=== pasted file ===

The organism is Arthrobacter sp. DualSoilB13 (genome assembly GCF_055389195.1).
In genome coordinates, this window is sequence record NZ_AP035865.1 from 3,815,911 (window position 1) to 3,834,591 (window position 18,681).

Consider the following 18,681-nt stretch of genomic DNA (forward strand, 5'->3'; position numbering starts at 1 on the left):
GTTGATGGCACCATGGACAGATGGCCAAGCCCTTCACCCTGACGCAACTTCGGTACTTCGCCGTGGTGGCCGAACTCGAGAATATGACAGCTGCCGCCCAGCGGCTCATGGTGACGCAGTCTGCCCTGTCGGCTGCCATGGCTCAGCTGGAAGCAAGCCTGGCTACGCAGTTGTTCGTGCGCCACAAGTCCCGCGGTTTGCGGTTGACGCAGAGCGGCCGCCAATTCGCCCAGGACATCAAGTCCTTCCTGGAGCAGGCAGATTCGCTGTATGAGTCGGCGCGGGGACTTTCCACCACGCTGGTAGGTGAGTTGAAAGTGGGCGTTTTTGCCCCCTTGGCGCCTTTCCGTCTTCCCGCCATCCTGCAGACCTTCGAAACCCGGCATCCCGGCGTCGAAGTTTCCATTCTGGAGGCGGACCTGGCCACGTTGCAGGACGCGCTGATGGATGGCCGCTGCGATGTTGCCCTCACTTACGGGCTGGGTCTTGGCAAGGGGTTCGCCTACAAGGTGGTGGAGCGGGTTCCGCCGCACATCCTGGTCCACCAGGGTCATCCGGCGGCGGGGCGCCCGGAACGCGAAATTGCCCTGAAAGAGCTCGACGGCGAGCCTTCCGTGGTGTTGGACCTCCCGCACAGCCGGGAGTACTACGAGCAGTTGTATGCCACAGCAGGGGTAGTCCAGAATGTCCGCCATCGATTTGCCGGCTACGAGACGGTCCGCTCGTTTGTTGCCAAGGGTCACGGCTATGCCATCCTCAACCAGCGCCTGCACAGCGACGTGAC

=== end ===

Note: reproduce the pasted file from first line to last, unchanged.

The organism is Arthrobacter sp. DualSoilB13 (genome assembly GCF_055389195.1).
In genome coordinates, this window is sequence record NZ_AP035865.1 from 3,815,911 (window position 1) to 3,834,591 (window position 18,681).

Consider the following 18,681-nt stretch of genomic DNA (forward strand, 5'->3'; position numbering starts at 1 on the left):
GTTGATGGCACCATGGACAGATGGCCAAGCCCTTCACCCTGACGCAACTTCGGTACTTCGCCGTGGTGGCCGAACTCGAGAATATGACAGCTGCCGCCCAGCGGCTCATGGTGACGCAGTCTGCCCTGTCGGCTGCCATGGCTCAGCTGGAAGCAAGCCTGGCTACGCAGTTGTTCGTGCGCCACAAGTCCCGCGGTTTGCGGTTGACGCAGAGCGGCCGCCAATTCGCCCAGGACATCAAGTCCTTCCTGGAGCAGGCAGATTCGCTGTATGAGTCGGCGCGGGGACTTTCCACCACGCTGGTAGGTGAGTTGAAAGTGGGCGTTTTTGCCCCCTTGGCGCCTTTCCGTCTTCCCGCCATCCTGCAGACCTTCGAAACCCGGCATCCCGGCGTCGAAGTTTCCATTCTGGAGGCGGACCTGGCCACGTTGCAGGACGCGCTGATGGATGGCCGCTGCGATGTTGCCCTCACTTACGGGCTGGGTCTTGGCAAGGGGTTCGCCTACAAGGTGGTGGAGCGGGTTCCGCCGCACATCCTGGTCCACCAGGGTCATCCGGCGGCGGGGCGCCCGGAACGCGAAATTGCCCTGAAAGAGCTCGACGGCGAGCCTTCCGTGGTGTTGGACCTCCCGCACAGCCGGGAGTACTACGAGCAGTTGTATGCCACAGCAGGGGTAGTCCAGAATGTCCGCCATCGATTTGCCGGCTACGAGACGGTCCGCTCGTTTGTTGCCAAGGGTCACGGCTATGCCATCCTCAACCAGCGCCTGCACAGCGACGTGAC